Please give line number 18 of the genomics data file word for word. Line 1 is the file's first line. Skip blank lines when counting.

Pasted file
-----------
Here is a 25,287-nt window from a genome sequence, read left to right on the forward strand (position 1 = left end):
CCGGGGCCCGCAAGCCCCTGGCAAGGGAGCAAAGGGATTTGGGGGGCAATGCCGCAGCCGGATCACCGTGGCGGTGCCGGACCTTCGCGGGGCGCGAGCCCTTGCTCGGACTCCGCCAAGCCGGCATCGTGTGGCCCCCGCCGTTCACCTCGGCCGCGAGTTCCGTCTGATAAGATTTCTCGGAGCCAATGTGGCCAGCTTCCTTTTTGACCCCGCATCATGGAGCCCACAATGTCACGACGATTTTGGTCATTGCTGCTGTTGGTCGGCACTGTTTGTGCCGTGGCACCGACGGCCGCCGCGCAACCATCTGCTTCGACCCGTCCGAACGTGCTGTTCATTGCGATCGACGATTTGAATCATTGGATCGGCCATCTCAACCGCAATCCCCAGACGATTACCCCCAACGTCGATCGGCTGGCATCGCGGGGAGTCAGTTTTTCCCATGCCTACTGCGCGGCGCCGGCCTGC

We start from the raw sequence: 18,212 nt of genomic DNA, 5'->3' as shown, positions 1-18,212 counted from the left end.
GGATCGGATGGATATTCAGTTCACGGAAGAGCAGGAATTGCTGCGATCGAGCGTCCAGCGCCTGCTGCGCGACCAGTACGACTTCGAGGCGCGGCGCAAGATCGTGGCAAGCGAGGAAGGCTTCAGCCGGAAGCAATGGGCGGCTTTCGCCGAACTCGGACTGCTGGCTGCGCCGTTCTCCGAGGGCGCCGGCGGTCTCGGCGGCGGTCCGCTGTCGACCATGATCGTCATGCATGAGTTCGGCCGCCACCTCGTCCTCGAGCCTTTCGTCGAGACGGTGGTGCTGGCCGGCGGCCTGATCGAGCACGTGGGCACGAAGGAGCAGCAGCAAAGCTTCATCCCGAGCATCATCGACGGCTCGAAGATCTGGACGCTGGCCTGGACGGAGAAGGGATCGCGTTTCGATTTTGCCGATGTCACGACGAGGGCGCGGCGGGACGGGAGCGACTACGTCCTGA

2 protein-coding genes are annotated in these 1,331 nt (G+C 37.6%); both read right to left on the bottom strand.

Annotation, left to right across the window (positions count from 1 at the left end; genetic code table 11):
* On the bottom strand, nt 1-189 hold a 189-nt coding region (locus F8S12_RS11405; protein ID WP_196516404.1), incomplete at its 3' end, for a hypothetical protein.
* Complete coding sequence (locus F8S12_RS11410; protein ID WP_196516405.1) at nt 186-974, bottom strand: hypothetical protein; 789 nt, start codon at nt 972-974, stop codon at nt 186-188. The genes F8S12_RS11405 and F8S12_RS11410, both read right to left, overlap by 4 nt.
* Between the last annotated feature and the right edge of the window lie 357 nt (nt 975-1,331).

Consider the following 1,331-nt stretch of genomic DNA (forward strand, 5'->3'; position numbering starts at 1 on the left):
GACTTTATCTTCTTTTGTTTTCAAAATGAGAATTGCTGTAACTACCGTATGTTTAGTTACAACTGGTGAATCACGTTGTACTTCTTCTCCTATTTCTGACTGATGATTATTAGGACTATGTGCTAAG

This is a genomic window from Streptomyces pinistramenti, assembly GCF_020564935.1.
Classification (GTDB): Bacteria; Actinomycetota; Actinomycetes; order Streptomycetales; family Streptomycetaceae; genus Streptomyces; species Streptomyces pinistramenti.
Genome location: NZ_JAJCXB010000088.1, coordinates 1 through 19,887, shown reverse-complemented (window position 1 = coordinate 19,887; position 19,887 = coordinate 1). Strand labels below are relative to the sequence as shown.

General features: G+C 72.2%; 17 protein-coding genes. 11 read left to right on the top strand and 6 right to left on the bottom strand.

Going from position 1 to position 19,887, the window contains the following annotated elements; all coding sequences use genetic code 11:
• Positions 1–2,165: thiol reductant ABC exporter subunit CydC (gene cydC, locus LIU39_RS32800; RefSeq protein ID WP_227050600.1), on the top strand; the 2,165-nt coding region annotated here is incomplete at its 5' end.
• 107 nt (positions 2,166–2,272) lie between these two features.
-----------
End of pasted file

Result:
• 107 nt (positions 2,166–2,272) lie between these two features.